In short supply: Equity Overvaluation and Short?Selling
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The informational efficiency of stock markets has been a central theme in financial economic research in the past 50 years. Over this period, the focus of academic research has gradually shifted from the general to the more specific. While earlier studies tended to view the matter as a yes/no debate, many recent studies now acknowledge the impossibility of fully efficient markets, and have focused instead on analyses of factors that could materially affect the timely incorporation of information into prices. At the same time, increasing attention is being paid to regulatory and market design issues that could either impede or enhance pricing efficiency.
One aspect of equity market pricing that has received increasing academic attention is the role played by short sellers. Prior studies have consistently demonstrated that, as a group, short?sellers are sophisticated investors (e.g., Drake et al 2011). At the intraday level, short?sale flows improve the informational efficiency of intraday prices (Boehmer and Wu 2012). Globally, the introduction of short? selling in international markets is associated with a lowering of country?level costs?of?capital, an increase in market liquidity, and an improvement in overall pricing efficiency (Daouk et al. 2006; Bris et al. 2007). At the same time, even temporary short?selling bans can impede pricing efficiency for the equity options in the banned stocks (Battalio and Schultz 2011). In short, the evidence from prior studies consistently shows that short?sellers are key market intermediaries, whose actions help to incorporate a variety of information into equity prices.
What is less understood in the literature are the sources of the short?sellers’ insights, the nature of the constraints they face, and the extent to which other market participants can benefit by mimicking their actions. On these issues, a number of puzzling regularities remain. For example, prior studies show that firms with higher (lower) “short sale ratios” consistently earn lower (higher) returns in subsequent
months, well after this information is publicly available. The ‘bears’ have left some scraps on the table, either because they face constraints or because short sellers (and the investors imitating them) underutilize publicly available information.
In this paper, we ask (1) What prevents short sellers and other market participants from fully eliminating the observed negative association between short interest and future returns?, and (2) To what extent are the negative returns to the short?leg of other market pricing anomalies due to frictions in the market for short?selling? We show that the supply of lendable shares is crucial in answering these questions. The total supply of lendable shares affects the size and volume of short positions that can be taken at low cost. When the supply of shares available for lending is a binding constraint, the extent to which the negative views of sellers can be impounded into price will be limited.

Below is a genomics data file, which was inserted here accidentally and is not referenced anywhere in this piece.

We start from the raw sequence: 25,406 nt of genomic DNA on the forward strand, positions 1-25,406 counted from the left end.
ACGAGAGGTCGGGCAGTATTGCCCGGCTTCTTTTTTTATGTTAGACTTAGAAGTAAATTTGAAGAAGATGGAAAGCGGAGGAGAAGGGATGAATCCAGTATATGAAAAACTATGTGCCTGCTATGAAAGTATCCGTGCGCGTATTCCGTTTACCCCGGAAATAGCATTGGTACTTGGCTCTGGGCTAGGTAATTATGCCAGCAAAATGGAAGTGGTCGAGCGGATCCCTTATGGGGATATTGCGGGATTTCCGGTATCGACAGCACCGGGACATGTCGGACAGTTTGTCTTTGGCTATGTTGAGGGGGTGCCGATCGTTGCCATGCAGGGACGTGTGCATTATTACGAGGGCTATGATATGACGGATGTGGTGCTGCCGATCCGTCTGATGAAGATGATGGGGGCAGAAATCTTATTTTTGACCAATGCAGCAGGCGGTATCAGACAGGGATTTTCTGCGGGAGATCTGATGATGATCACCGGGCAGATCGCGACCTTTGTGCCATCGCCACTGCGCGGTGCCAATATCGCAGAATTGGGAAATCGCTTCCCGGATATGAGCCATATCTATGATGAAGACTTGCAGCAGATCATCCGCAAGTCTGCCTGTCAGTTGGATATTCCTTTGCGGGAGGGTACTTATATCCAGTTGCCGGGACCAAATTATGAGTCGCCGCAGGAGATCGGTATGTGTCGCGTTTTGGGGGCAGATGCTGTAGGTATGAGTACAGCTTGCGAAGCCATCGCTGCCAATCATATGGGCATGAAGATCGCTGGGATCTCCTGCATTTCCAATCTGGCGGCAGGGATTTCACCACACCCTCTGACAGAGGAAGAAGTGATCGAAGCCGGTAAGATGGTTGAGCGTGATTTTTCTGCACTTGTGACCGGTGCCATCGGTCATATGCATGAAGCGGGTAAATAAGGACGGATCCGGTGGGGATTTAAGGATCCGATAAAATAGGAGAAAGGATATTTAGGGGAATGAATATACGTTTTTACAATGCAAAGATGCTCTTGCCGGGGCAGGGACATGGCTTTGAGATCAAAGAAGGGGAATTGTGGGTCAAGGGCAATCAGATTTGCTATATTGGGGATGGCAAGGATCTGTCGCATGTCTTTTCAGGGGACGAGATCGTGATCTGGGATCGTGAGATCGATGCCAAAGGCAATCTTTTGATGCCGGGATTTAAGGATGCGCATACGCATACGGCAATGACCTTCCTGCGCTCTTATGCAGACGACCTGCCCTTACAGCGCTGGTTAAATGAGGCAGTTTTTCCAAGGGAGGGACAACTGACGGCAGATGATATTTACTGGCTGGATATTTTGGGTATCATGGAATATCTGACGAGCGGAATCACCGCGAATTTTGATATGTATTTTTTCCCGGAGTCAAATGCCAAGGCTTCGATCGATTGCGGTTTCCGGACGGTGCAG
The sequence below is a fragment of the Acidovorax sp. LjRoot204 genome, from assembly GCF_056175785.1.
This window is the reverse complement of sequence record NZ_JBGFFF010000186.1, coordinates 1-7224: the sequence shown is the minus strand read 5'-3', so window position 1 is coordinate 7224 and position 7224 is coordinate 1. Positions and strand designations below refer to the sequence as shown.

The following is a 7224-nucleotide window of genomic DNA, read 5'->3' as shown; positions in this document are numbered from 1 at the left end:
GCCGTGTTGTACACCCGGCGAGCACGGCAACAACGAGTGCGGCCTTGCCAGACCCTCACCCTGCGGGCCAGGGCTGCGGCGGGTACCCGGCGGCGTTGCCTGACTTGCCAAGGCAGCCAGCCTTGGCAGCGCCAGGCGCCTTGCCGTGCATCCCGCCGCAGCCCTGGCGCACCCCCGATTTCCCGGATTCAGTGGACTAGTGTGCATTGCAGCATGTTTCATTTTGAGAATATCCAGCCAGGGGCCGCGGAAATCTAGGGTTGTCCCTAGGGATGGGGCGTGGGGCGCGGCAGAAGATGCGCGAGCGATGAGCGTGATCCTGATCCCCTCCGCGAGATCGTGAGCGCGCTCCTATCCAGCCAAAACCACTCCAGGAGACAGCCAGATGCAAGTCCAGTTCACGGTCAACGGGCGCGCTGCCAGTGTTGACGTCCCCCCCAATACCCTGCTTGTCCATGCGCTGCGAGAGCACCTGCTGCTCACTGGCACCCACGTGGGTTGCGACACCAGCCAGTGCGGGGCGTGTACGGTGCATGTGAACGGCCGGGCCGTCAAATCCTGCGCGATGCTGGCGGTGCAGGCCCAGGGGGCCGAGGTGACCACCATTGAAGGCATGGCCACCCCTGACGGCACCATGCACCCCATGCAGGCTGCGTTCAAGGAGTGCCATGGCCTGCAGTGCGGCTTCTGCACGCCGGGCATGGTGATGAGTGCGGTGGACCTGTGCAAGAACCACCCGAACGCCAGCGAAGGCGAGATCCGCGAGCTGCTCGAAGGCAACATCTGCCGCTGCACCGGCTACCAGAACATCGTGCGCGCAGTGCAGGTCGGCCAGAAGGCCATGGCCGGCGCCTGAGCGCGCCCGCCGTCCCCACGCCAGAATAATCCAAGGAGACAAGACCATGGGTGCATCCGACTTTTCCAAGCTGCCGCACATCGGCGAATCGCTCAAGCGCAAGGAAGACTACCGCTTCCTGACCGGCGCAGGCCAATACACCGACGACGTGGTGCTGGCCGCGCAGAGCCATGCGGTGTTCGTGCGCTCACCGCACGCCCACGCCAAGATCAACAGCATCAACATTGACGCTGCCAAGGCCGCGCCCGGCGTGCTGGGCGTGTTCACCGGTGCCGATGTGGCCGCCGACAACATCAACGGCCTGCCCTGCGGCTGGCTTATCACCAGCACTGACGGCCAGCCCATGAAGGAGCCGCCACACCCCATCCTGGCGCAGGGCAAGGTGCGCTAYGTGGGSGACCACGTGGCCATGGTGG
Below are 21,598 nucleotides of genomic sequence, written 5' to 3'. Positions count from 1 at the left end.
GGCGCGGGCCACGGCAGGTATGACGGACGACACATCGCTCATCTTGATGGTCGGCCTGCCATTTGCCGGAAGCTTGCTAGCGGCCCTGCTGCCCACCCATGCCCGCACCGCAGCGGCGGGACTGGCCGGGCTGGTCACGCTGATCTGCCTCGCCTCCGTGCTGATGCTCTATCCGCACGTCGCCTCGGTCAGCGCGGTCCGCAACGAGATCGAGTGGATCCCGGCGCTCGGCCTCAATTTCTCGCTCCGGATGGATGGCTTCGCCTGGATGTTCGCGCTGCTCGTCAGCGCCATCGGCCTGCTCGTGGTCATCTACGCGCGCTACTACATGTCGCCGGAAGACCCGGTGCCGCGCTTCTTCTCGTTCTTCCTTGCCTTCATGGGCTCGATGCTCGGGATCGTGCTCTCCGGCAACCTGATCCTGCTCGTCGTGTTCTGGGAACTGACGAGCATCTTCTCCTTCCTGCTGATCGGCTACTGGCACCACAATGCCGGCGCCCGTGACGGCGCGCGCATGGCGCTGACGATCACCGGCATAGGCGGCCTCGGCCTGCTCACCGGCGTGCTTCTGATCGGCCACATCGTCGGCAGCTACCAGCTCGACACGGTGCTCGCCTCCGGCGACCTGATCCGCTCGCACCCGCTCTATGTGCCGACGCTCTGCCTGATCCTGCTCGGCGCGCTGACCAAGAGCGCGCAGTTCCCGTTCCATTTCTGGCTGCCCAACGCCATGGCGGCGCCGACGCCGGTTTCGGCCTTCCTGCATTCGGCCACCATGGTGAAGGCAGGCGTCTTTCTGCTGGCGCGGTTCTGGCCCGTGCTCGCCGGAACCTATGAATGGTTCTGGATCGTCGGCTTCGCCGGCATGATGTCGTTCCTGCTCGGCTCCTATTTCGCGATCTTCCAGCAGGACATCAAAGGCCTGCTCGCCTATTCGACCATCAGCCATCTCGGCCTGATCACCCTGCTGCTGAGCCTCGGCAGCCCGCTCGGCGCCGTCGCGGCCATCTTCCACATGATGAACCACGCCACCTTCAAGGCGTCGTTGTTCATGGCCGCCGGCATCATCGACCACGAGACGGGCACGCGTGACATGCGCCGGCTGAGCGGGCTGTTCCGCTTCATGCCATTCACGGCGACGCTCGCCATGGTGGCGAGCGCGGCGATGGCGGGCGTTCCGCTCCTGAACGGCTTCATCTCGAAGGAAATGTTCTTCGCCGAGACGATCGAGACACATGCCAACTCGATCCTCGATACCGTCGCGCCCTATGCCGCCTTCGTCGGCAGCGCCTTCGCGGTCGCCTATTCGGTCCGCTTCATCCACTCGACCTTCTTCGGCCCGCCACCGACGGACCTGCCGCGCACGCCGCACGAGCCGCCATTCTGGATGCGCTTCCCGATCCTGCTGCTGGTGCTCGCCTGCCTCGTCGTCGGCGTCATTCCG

The primary variable used in prior studies to measure short?sale intensity, the “short?interest ratio” (SIR, defined as the ratio of total shares shorted to total shares outstanding), tends to mask the true importance of supply. The total shares shorted in the numerator is an equilibrium result that reflects both supply and demand. Thus, a firm’s open short interest may be low either because (1) few investors have negative views, or (2) the supply of lendable shares is limited. The concerns with SIR are amplified by a denominator that implicitly assumes all outstanding shares are equally easy to borrow. However, the supply of lendable shares is often less than 100 percent of shares outstanding for a variety of reasons.1 Indeed, our data show that stocks that are difficult to borrow have, on average, less than 10 percent of their outstanding shares in the form of lendable supply that is relatively easy to locate and borrow. Further, even for easy?to?borrow stocks the average number of easily lendable shares is typically only 20 percent of shares outstanding. In other words, a SIR of 10 percent could represent a